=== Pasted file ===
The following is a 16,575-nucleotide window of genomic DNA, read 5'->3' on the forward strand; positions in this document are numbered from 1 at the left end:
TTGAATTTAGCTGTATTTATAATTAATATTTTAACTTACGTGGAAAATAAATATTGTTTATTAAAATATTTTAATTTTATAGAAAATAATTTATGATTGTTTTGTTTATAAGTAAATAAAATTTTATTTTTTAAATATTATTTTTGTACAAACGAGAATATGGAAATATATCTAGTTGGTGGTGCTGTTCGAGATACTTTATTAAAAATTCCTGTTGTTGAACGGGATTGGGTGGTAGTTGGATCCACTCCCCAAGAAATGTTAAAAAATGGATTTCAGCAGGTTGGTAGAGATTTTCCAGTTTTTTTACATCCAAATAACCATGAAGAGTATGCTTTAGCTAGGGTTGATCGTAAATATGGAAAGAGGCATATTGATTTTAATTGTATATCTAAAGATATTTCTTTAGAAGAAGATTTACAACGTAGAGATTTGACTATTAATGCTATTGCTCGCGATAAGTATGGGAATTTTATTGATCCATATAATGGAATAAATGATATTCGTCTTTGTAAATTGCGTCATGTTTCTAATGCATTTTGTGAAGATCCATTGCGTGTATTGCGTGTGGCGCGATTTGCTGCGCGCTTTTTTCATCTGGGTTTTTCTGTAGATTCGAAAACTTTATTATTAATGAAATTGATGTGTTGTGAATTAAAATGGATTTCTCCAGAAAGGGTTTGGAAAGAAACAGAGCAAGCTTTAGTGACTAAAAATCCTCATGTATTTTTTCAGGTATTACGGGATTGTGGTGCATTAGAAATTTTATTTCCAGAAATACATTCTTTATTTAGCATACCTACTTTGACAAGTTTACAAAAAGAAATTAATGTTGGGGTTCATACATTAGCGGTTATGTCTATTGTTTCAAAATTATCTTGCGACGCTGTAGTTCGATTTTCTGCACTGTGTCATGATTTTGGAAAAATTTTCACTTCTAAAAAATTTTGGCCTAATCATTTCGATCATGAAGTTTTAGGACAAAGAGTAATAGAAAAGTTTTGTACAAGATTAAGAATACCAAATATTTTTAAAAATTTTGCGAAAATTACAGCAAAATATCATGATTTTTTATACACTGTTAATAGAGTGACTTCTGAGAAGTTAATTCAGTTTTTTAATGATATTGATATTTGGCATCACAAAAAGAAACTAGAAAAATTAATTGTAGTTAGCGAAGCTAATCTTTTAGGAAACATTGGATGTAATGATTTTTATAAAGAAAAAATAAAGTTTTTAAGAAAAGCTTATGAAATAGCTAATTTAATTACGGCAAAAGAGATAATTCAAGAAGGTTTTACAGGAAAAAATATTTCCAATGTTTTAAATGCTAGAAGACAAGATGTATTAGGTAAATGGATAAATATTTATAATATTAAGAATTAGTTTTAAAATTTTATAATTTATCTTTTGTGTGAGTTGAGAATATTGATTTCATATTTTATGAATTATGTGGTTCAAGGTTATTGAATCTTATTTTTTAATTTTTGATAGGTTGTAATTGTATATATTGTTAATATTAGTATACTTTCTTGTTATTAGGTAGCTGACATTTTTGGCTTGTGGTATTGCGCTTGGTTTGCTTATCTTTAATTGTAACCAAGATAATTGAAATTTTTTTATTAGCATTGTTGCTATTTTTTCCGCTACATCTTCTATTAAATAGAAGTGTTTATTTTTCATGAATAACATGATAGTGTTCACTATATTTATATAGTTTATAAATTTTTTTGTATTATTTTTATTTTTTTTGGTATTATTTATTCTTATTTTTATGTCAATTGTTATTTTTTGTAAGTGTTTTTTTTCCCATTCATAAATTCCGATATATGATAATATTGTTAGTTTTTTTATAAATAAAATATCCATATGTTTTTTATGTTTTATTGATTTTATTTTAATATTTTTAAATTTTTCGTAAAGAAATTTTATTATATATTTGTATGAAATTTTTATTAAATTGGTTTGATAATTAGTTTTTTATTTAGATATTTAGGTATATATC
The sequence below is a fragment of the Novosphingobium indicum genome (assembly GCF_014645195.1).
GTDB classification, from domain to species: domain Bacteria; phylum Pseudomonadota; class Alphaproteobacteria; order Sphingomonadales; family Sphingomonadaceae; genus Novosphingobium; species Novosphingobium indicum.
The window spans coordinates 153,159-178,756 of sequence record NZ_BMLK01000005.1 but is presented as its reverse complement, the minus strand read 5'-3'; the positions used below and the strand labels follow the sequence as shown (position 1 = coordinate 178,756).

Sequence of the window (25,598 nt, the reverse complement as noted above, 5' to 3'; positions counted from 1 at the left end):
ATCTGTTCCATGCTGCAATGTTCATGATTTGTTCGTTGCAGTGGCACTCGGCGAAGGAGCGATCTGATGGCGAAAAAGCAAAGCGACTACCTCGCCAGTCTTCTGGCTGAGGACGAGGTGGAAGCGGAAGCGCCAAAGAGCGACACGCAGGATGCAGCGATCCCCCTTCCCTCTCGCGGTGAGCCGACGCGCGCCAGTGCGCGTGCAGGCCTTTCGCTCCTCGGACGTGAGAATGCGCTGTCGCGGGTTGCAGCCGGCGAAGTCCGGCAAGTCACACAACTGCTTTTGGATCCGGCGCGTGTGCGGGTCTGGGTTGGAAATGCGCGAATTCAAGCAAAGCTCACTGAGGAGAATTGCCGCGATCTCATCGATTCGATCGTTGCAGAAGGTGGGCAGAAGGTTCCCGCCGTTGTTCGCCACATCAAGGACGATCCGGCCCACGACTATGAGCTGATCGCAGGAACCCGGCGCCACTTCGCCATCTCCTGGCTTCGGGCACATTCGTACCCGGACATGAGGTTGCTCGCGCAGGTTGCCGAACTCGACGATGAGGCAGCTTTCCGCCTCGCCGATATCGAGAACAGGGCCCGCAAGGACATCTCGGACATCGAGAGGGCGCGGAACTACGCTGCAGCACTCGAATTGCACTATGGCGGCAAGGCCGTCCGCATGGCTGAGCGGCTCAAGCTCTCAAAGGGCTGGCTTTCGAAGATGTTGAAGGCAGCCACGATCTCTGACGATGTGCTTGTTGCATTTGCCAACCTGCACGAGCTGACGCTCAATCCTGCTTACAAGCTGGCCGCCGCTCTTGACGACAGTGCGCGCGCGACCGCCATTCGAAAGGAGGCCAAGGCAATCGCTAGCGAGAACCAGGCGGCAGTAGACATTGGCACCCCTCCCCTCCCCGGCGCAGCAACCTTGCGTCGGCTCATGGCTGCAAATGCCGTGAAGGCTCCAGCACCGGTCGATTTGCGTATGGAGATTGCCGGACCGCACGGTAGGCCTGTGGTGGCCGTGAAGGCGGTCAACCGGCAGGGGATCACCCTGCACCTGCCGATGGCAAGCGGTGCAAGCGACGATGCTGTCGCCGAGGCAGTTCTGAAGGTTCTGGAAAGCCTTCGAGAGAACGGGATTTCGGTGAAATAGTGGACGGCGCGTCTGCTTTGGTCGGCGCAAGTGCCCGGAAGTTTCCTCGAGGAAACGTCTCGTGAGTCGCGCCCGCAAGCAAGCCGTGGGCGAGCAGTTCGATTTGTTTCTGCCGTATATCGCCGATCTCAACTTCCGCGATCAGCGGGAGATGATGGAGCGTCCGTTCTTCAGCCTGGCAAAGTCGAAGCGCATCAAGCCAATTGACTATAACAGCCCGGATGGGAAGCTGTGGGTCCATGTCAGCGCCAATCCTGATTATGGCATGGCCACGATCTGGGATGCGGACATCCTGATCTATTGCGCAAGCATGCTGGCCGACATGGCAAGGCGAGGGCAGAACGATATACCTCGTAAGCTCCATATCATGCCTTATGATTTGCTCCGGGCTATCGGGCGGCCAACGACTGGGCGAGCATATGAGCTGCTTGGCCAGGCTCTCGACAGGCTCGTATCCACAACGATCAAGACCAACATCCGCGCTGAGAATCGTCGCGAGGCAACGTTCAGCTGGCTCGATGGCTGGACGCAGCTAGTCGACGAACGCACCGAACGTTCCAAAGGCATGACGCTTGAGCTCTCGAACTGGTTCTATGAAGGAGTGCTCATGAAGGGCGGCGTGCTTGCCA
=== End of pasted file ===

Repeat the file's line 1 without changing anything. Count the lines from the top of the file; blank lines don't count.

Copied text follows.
The following is a 16,575-nucleotide window of genomic DNA, read 5'->3' on the forward strand; positions in this document are numbered from 1 at the left end: